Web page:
Coyotes at UC-46837e3b-e062-4a40-9beb-945a2df1d2c9.jpg
    Quote Originally Posted by mileslong View Post
    I passionately remove rocks and corners and other stuff I find too hard to ride.

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    Quote Originally Posted by kevin_sbay View Post
    You may already know this, but just in case: Sometimes one or two coyote might try to lure a dog out in an area where the rest of the coyote pack is hiding, waiting to ambush.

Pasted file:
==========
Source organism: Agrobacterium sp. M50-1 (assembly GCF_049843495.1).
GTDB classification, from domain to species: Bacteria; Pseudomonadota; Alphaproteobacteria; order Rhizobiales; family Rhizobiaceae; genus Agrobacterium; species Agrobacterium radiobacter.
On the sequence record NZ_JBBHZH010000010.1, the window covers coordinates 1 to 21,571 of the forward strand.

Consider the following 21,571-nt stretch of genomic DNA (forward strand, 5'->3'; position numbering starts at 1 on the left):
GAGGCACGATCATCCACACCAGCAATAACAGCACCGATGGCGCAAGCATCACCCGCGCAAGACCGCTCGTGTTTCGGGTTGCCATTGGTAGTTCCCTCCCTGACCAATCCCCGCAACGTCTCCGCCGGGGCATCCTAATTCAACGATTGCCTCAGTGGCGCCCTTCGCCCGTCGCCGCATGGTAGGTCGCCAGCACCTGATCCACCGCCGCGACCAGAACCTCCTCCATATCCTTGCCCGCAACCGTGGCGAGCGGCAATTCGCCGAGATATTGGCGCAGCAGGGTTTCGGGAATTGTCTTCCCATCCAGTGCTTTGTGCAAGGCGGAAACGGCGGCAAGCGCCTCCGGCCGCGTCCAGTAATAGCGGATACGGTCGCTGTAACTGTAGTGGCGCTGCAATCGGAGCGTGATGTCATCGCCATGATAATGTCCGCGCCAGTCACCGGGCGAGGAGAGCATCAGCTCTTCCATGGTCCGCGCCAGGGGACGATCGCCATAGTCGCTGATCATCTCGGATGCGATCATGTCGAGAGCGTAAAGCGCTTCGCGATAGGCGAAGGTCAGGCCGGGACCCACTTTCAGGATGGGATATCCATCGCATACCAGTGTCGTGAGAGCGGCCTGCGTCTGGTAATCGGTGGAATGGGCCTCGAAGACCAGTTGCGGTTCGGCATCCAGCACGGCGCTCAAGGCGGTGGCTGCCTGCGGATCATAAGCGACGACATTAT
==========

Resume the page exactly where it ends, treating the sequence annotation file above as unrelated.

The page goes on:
That myth has been busted.
    I brake for stinkbugs

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    Quote Originally Posted by Finch Platte View Post
    I love seeing coyotes in the fields behind my house. My dog's even romped with one a couple of times- she came back with a love cut, so I try not to let that happen too often.